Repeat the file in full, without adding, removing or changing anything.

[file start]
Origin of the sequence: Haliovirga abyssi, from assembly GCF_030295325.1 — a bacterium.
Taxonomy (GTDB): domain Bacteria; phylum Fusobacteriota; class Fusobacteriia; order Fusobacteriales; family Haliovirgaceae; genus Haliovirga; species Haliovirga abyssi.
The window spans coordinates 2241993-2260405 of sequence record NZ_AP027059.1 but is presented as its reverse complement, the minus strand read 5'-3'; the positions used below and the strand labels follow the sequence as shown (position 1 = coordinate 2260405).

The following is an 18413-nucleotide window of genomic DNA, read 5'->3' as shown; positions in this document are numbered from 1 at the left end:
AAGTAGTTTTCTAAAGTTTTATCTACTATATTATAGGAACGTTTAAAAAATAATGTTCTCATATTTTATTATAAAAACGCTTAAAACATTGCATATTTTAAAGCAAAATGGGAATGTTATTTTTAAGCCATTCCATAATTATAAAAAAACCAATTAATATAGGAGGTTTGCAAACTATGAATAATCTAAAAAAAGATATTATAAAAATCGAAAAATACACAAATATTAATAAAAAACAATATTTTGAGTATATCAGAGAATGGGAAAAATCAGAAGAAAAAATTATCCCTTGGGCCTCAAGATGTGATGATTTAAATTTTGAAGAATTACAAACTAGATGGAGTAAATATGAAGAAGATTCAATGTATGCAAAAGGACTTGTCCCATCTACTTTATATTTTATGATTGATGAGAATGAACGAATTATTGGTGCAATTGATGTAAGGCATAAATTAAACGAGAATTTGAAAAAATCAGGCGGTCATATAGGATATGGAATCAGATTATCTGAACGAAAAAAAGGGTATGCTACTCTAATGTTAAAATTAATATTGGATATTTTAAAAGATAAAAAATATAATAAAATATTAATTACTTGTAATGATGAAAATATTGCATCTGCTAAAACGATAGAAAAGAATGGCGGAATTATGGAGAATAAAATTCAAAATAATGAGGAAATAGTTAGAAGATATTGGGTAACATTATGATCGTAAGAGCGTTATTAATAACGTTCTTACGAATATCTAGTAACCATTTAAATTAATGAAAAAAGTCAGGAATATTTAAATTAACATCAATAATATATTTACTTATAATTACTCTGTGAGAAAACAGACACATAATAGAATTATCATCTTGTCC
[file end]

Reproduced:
Origin of the sequence: Haliovirga abyssi, from assembly GCF_030295325.1 — a bacterium.
Taxonomy (GTDB): domain Bacteria; phylum Fusobacteriota; class Fusobacteriia; order Fusobacteriales; family Haliovirgaceae; genus Haliovirga; species Haliovirga abyssi.
The window spans coordinates 2241993-2260405 of sequence record NZ_AP027059.1 but is presented as its reverse complement, the minus strand read 5'-3'; the positions used below and the strand labels follow the sequence as shown (position 1 = coordinate 2260405).

The following is an 18413-nucleotide window of genomic DNA, read 5'->3' as shown; positions in this document are numbered from 1 at the left end:
AAGTAGTTTTCTAAAGTTTTATCTACTATATTATAGGAACGTTTAAAAAATAATGTTCTCATATTTTATTATAAAAACGCTTAAAACATTGCATATTTTAAAGCAAAATGGGAATGTTATTTTTAAGCCATTCCATAATTATAAAAAAACCAATTAATATAGGAGGTTTGCAAACTATGAATAATCTAAAAAAAGATATTATAAAAATCGAAAAATACACAAATATTAATAAAAAACAATATTTTGAGTATATCAGAGAATGGGAAAAATCAGAAGAAAAAATTATCCCTTGGGCCTCAAGATGTGATGATTTAAATTTTGAAGAATTACAAACTAGATGGAGTAAATATGAAGAAGATTCAATGTATGCAAAAGGACTTGTCCCATCTACTTTATATTTTATGATTGATGAGAATGAACGAATTATTGGTGCAATTGATGTAAGGCATAAATTAAACGAGAATTTGAAAAAATCAGGCGGTCATATAGGATATGGAATCAGATTATCTGAACGAAAAAAAGGGTATGCTACTCTAATGTTAAAATTAATATTGGATATTTTAAAAGATAAAAAATATAATAAAATATTAATTACTTGTAATGATGAAAATATTGCATCTGCTAAAACGATAGAAAAGAATGGCGGAATTATGGAGAATAAAATTCAAAATAATGAGGAAATAGTTAGAAGATATTGGGTAACATTATGATCGTAAGAGCGTTATTAATAACGTTCTTACGAATATCTAGTAACCATTTAAATTAATGAAAAAAGTCAGGAATATTTAAATTAACATCAATAATATATTTACTTATAATTACTCTGTGAGAAAACAGACACATAATAGAATTATCATCTTGTCC